Dried porcini mushrooms or ceps are a versatile mushroom prized in French and Italian cooking, for their delicious, umami-rich flavours. These wild porcini mushrooms are categorised as ‘porcini extra‘ meaning they are amongst the finest quality dried porcini mushrooms.

 Their Italian name porcini translates as ‘piglet’ and refers to the little, plump, spongy cup which has mild, nutty notes. However, the French name cep comes from the Gascon word for ‘trunk’, referring to the mushrooms’ thick, creamy stem. 

Porcini mushrooms are also known as cepes, porcino, penny buns and even the King of Mushrooms!

  • These mushroom does not contain psilocybin

Once the dried porcini mushrooms are rehydrated, add them to casseroles, tagliatelle or risottos. If you’re not so keen on the straining and rinsing process below, instead you can use dried wild porcini powder to bring an instant flavour boost to your cooking.

To rehydrate the mushrooms

To rehydrate, add the mushrooms to a saucepan with at least 500ml hot water. Boil for 7 mins. Lift out with a slotted spoon and discard the water, then rinse well in several more changes of water. 


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Dried Porcini Mushrooms taste like walking through the woods on a beautiful, rainy spring day! Their earthy, nutty flavor and firm texture make them perfect for a wide variety of dishes. You can use them as:

  • A strong, earthy addition to meat dishes such as with Beef Wellington.
  • An aromatic, umami flavor upgrade to sauces, including tomato sauce and more!
  • An extra burst of flavor for omelets and even poached eggs.
  • A meat alternative for vegetarian dish bliss!

When you’re ready to make magic with your dried porcini mushrooms, soak them in water for thirty minutes and then gently dry with a cloth or towel. For flavor times ten, you can sauté these mushrooms in extra virgin olive oil before adding them into your favorite recipe.

The Story Behind Porcini Mushrooms

Porcini comes from Italian, meaning piglet. These little giants — the caps can get up to nearly a foot in diameter! — are often thought of as the king of mushrooms. They are unique in that under their dark brown, fat caps are spore sponge, not gills. They change shape slightly as they grow, going from round and fat caps to slightly flatter caps with wide, cream-colored stems.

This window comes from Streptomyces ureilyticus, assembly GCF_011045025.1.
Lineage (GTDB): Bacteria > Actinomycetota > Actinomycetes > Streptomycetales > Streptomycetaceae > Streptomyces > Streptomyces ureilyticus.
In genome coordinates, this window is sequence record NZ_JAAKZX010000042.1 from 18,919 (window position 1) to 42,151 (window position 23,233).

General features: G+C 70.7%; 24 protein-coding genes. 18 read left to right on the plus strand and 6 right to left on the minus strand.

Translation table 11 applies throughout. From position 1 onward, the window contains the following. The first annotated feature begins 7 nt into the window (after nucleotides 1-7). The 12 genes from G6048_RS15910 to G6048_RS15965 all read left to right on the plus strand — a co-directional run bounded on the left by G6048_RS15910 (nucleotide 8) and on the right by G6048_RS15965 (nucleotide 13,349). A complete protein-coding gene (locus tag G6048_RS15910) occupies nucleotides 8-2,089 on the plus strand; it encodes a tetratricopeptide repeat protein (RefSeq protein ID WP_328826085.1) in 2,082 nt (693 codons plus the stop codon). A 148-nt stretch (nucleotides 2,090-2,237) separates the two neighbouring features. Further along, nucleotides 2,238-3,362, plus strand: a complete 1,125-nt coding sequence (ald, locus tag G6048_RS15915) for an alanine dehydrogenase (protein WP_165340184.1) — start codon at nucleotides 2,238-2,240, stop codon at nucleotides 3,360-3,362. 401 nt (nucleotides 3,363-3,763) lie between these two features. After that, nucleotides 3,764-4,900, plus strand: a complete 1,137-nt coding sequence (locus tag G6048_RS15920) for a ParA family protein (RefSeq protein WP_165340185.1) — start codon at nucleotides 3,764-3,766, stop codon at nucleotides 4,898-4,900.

Porcini mushrooms are wild and cannot be cultivated due to their complex relationship with tree roots. They can be found in the Northern hemisphere in the soil by certain trees (like beech) in the summer and fall. This makes them a prime candidate to be dried so that their flavor is locked in, and they can then be rehydrated and enjoyed all year round.


Can I Eat the Stems

Typically, you would not want to eat any part of a wild mushroom until after it’s been cleaned and cooked. Dried wild mushrooms may still have some grit that can be removed during the rehydration process. However, it is safe to use both the stem and cap of your porcinis in your recipes. In fact, you can slice these mushrooms with the stems on to add a beautiful touch to pasta, salad, and other dishes.

Dried porcini mushrooms substitute

1. Portobello Mushrooms

Portobello mushrooms are large in size and have a super meaty texture, and add a great umami flavor to any dish.

They are also a popular meat substitute due to their large size. So, they can be used in place of burger patties or steaks.

They can also be cut up and added to risotto, soups, or used to prepare gravy and make a great substitute for porcini mushrooms.

Portobello mushrooms have great flavor and you can easily find them in supermarkets. So, they are possibly the best substitute for porcini mushrooms.

2. Shiitake Mushroom

This mushroom is often considered the best substitute for porcini mushrooms because the two have a very similar look, texture, and earthy, umami flavor.

Shiitake mushrooms hold up well when cooked and go well in risotto, stews, gravies, pies, and any other dish, so they can easily replace porcini mushrooms in any recipe.

You can also buy dried shiitake mushrooms instead of porcini mushrooms. Thus, you can replace porcini with shiitake in any recipe.

Shiitake mushrooms add a great umami flavor to any dish, as well as a meaty texture.

3. Button Mushroom

The most common type of mushroom in a supermarket is button mushrooms. They are also the most affordable types of mushrooms, making them great substitutes for porcini.

Button mushrooms are smaller and have a less meaty texture. However, they still provide a lot of umami, earthy flavor to any dish and are very versatile.

You can replace any mushroom with button mushrooms in your dish and still have great flavor. Button mushrooms are smaller than porcini, so keep in mind that you may want to buy more to substitute the quantity.


Additional information

Ounce, 1/4 Pound, 1/2/Pound, 1 Pound


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